US7348904 *Oct 27, 2004Mar 25, 2008Telefonaktiebolaget Lm Ericsson (Publ)Selective updating of compression dictionary
US7594036 *Aug 30, 2007Sep 22, 2009International Business Machines CorporationHeader compression in messages
US7647421 *Aug 20, 2002Jan 12, 2010Nokia CorporationExtension header compression
US7693492 *Sep 12, 2005Apr 6, 2010Nokia CorporationMethod and system for providing a context for message compression
US7733910Dec 29, 2006Jun 8, 2010Riverbed Technology, Inc.Data segmentation using shift-varying predicate function fingerprinting
US7849134Aug 14, 2008Dec 7, 2010Riverbed Technology, Inc.Transaction accelerator for client-server communications systems
US7852237Dec 8, 2008Dec 14, 2010Riverbed Technology, Inc.Content-based segmentation scheme for data compression in storage and transmission including hierarchical segment representation
US7966425Aug 5, 2009Jun 21, 2011International Business Machines CorporationHeader compression in messages
US8176186Aug 14, 2008May 8, 2012Riverbed Technology, Inc.Transaction accelerator for client-server communications systems
US8271688Oct 29, 2010Sep 18, 2012Riverbed Technology, Inc.Transaction accelerator for client-server communications systems
US8312101Sep 30, 2011Nov 13, 2012Riverbed Technology, Inc.Transaction accelerator for client-server communications systems
US8321580Apr 27, 2012Nov 27, 2012Riverbed Technology, Inc.Transaction accelerator for client-server communication systems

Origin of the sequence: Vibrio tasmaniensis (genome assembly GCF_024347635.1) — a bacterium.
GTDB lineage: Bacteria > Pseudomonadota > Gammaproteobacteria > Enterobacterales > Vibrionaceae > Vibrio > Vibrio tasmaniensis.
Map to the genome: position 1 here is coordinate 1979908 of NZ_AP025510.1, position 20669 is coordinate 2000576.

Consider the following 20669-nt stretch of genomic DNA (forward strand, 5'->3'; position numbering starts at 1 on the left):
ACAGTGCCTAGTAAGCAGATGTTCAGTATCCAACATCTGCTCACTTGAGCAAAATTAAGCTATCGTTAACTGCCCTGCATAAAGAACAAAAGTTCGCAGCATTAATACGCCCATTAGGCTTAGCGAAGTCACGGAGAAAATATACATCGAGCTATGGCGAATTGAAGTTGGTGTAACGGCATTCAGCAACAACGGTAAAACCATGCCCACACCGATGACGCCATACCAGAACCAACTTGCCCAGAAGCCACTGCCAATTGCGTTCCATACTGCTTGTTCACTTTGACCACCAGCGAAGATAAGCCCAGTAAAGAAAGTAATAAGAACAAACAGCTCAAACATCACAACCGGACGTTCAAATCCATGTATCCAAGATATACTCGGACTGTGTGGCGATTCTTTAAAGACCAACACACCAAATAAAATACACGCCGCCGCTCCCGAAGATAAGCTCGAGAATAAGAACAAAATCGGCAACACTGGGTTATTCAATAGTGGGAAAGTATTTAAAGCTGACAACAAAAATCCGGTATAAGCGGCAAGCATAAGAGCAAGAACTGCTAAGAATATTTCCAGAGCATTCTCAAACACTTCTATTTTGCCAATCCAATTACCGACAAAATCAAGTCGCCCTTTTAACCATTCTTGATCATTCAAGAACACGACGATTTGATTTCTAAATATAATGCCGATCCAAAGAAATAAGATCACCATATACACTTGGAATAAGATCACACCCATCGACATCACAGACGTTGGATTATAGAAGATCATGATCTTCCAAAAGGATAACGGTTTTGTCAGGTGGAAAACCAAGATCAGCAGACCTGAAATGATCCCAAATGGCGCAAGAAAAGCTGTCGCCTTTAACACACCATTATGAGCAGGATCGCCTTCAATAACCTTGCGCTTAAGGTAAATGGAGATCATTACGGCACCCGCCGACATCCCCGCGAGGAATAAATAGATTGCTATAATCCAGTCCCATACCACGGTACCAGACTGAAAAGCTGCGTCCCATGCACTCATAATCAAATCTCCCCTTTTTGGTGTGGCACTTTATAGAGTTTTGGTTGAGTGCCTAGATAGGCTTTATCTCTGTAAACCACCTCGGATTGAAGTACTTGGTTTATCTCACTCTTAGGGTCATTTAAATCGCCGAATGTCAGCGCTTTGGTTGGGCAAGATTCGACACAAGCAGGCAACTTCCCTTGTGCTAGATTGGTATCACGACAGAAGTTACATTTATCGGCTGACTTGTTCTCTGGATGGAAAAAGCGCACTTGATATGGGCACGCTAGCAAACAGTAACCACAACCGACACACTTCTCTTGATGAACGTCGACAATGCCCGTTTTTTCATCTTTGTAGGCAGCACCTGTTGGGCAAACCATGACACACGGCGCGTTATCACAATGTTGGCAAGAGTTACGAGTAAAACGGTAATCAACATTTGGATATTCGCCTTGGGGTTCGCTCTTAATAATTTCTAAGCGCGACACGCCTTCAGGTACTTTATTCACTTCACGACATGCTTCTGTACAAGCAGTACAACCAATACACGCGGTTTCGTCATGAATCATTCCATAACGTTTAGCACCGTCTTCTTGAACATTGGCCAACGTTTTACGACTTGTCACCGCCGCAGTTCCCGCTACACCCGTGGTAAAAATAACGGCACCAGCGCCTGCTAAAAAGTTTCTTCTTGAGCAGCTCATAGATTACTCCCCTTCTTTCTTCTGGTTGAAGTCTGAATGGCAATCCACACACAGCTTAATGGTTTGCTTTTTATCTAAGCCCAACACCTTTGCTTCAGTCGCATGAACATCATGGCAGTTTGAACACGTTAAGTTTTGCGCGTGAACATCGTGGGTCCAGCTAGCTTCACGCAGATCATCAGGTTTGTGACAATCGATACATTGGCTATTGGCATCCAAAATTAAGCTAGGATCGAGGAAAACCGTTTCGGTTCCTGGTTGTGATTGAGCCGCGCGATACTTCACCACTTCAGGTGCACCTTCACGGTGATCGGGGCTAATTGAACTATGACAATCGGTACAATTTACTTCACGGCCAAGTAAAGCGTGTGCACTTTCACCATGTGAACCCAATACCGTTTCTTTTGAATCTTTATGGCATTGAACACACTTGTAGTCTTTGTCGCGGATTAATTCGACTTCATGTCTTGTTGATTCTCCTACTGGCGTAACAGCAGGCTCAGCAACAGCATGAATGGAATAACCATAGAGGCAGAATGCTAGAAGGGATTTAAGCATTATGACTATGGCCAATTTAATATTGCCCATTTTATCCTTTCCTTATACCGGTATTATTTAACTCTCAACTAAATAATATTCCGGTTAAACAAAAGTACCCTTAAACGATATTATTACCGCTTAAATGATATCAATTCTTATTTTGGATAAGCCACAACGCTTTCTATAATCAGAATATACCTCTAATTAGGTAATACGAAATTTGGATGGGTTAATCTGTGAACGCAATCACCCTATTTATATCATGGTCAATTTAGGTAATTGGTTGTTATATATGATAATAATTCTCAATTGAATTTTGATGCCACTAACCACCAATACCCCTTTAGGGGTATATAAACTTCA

US8386637Mar 1, 2012Feb 26, 2013Riverbed Technology, Inc.Connection forwarding
US8402085Apr 6, 2012Mar 19, 2013Riverbed Technology, Inc.Transaction accelerator for client-server communications systems
US8508389Nov 4, 2010Aug 13, 2013Riverbed Technology, Inc.Content-based segmentation scheme for data compression in storage and transmission including hierarchical segment representation
US8572218 *Dec 10, 2009Oct 29, 2013International Business Machines CorporationTransport data compression based on an encoding dictionary patch
US8762455Aug 20, 2012Jun 24, 2014Riverbed Technology, Inc.Transaction accelerator for client-server communications systems
US20110145313 *Dec 10, 2009Jun 16, 2011International Business Machines CorporationMethod and system for data transport compression based on an encoding dictionary patch
Classifications
U.S. Classification709/247, 709/238, 709/217, 709/250
International ClassificationH03M7/30, H03M7/40, H04L29/06, H04B1/66, H04W4/12, H04W28/06
Cooperative ClassificationH04L69/04, H04B1/66, H04W4/12, H03M7/3088, H04W28/06
European ClassificationH03M7/30Z2, H04B1/66, H04L29/06C5
Legal Events
DateCodeEventDescription
May 7, 2013ASAssignment
Free format text: NOTICE OF GRANT OF SECURITY INTEREST IN PATENTS;ASSIGNOR:UNWIRED PLANET, LLC;REEL/FRAME:030369/0601
Effective date: 20130213
Owner name: CLUSTER LLC, SWEDEN
Apr 15, 2013ASAssignment
Free format text: ASSIGNMENT OF ASSIGNORS INTEREST;ASSIGNOR:CLUSTER LLC;REEL/FRAME:030219/0001
Owner name: UNWIRED PLANET, LLC, NEVADA
Effective date: 20130213
Apr 11, 2013ASAssignment
Owner name: CLUSTER LLC, DELAWARE
Free format text: ASSIGNMENT OF ASSIGNORS INTEREST;ASSIGNOR:TELEFONAKTIEBOLAGET L M ERICSSON (PUBL);REEL/FRAME:030201/0186
Effective date: 20130211
Oct 19, 2012FPAYFee payment
Year of fee payment: 8
Oct 20, 2008FPAYFee payment
Year of fee payment: 4
Jun 7, 2001ASAssignment
Owner name: TELEFONAKTIEBOLAGET L M ERICSSON (PUBL), SWEDEN
Free format text: ASSIGNMENT OF ASSIGNORS INTEREST;ASSIGNORS:HANNU, HANS;CHRISTOFFERSSON, JAN;REEL/FRAME:011870/0638
Effective date: 20010330
Owner name: TELEFONAKTIEBOLAGET L M ERICSSON (PUBL)S-126 25 ST
Free format text: ASSIGNMENT OF ASSIGNORS INTEREST;ASSIGNORS:HANNU, HANS /AR;REEL/FRAME:011870/0638